Song of Solomon 2
Darby's Bible Synopsis
I am the rose of Sharon, and the lily of the valleys.
The first six Verses (omitting the second) of chapter 2((Sol 2:1; Sol 2:3-6) appear to me to be the voice of the bride. They have been differently understood, but (I think) wrongly. Observe here that Christ is the apple-tree. This will help us afterwards. Moreover the bride speaks of herself. In theory she apprehends her relationship, and speaks chiefly of herself; but there is real affection. The Bridegroom will not allow her to be disturbed [See Note #1] when she rests with full confidence in His love. His own voice, the only one to which she now hearkens, shall waken her. He Himself tells her to arise, that the winter is past-the time of mourning and sorrow. He desires also to hear her voice. Thus her heart is re-assured: her Beloved is hers. How truly all this gives the awakening of divine affections and confidence in the remnant which had so long learned what it was to have Jehovah's face hidden, and how fully the inextinguishable love of Him who wept over Jerusalem is in the blessedest way in exercise to awaken this confidence and assure the heart of the afflicted people! It is to me singularly beautiful, not instruction as to circumstances nor in connection with responsibility, but grace-Christ's (Jehovah's) own relationship with Israel.

Note #1

Read "nor awaken love till it please."

As the lily among thorns, so is my love among the daughters.
As the apple tree among the trees of the wood, so is my beloved among the sons. I sat down under his shadow with great delight, and his fruit was sweet to my taste.
He brought me to the banqueting house, and his banner over me was love.
Stay me with flagons, comfort me with apples: for I am sick of love.
His left hand is under my head, and his right hand doth embrace me.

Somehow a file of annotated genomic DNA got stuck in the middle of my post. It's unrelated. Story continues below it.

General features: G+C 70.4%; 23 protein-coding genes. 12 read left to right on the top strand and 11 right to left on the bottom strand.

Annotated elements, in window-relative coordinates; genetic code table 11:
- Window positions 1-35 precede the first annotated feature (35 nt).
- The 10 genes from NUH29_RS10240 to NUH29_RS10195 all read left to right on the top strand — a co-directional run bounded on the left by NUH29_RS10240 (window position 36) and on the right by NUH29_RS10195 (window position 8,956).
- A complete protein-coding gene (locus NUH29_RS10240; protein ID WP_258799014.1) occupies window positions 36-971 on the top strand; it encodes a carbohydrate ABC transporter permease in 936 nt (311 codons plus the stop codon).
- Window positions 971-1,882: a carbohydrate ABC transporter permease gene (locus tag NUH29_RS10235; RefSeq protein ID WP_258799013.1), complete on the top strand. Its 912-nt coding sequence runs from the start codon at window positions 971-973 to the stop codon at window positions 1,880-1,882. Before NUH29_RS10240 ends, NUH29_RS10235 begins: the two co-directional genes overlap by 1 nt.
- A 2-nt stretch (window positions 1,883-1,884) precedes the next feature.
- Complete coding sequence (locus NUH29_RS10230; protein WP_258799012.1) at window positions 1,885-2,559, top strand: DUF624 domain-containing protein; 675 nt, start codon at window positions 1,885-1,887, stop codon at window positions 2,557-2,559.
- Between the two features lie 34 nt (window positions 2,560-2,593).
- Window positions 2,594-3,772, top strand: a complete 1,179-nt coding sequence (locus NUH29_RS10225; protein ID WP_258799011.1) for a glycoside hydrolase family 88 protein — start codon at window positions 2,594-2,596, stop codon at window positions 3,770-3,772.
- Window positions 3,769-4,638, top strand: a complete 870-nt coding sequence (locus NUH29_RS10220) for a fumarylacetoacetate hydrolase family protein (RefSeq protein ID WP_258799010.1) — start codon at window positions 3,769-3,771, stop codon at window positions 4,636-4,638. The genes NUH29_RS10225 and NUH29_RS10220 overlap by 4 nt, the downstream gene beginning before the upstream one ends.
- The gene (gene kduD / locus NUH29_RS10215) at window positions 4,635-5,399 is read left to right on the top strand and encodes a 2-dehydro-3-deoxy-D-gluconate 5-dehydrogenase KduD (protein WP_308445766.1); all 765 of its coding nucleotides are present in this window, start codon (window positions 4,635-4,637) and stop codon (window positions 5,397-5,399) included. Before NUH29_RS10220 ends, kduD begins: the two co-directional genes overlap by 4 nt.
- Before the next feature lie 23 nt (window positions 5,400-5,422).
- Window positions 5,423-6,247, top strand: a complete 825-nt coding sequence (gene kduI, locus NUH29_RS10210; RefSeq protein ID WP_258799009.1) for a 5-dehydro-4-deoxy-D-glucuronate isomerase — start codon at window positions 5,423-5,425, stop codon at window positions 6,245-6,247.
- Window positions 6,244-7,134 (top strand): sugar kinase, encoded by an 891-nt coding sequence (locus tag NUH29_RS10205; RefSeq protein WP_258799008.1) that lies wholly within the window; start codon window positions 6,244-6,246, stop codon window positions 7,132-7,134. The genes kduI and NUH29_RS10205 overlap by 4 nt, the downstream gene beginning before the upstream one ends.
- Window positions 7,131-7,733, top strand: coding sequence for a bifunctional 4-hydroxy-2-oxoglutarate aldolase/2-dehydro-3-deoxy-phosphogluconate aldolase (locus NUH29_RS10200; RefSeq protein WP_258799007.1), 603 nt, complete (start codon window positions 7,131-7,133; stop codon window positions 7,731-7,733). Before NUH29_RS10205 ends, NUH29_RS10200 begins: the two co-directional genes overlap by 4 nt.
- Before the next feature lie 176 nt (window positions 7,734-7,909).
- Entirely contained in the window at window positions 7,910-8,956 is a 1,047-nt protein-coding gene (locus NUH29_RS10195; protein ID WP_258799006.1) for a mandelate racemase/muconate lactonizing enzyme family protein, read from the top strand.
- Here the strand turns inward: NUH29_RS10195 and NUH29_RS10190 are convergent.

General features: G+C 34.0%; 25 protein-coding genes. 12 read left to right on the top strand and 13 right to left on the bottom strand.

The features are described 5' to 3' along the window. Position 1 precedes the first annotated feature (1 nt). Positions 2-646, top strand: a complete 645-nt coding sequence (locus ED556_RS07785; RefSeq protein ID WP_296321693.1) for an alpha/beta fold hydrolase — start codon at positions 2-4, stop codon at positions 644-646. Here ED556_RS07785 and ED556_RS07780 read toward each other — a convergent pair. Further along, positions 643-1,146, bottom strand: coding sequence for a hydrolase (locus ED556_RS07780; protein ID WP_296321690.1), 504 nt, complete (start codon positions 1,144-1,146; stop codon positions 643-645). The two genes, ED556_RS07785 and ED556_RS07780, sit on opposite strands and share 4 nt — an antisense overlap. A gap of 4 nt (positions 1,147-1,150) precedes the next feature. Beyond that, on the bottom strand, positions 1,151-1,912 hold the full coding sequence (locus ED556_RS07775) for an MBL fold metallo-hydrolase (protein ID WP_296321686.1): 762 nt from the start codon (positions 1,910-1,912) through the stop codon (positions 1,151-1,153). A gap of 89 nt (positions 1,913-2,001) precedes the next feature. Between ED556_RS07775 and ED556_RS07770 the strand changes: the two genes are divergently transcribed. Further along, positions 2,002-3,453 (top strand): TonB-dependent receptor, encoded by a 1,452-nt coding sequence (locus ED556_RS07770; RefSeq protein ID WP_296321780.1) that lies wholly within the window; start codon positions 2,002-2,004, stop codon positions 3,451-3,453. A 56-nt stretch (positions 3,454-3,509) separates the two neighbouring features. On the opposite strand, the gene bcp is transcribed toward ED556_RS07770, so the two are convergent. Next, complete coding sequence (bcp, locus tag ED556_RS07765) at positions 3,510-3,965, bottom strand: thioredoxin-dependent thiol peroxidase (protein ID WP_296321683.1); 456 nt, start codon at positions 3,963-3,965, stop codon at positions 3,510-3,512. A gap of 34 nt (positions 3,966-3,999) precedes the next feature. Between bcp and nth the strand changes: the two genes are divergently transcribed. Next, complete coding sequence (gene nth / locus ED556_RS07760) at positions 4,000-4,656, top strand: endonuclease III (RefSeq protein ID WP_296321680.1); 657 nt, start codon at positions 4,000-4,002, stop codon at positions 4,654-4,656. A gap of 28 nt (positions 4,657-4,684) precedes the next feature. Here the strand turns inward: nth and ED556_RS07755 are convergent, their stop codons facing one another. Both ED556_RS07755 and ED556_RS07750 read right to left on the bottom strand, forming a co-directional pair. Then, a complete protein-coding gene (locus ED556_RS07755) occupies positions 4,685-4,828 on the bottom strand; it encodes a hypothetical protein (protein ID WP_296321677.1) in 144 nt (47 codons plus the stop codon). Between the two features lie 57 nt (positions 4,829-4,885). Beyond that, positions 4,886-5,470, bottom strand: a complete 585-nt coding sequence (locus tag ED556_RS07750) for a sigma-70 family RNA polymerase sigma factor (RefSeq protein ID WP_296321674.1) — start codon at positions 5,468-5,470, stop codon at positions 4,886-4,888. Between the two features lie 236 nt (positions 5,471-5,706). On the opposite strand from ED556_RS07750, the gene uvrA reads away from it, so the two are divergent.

I charge you, O ye daughters of Jerusalem, by the roes, and by the hinds of the field, that ye stir not up, nor awake my love, till he please.
The voice of my beloved! behold, he cometh leaping upon the mountains, skipping upon the hills.
My beloved is like a roe or a young hart: behold, he standeth behind our wall, he looketh forth at the windows, shewing himself through the lattice.
My beloved spake, and said unto me, Rise up, my love, my fair one, and come away.
For, lo, the winter is past, the rain is over and gone;
The flowers appear on the earth; the time of the singing of birds is come, and the voice of the turtle is heard in our land;
The fig tree putteth forth her green figs, and the vines with the tender grape give a good smell. Arise, my love, my fair one, and come away.
O my dove, that art in the clefts of the rock, in the secret places of the stairs, let me see thy countenance, let me hear thy voice; for sweet is thy voice, and thy countenance is comely.
Take us the foxes, the little foxes, that spoil the vines: for our vines have tender grapes.
My beloved is mine, and I am his: he feedeth among the lilies.
Until the day break, and the shadows flee away, turn, my beloved, and be thou like a roe or a young hart upon the mountains of Bether.
Synopsis of the Books of the Bible, by John Nelson Darby [1857-62].
Text Courtesy of Internet Sacred Texts Archive.

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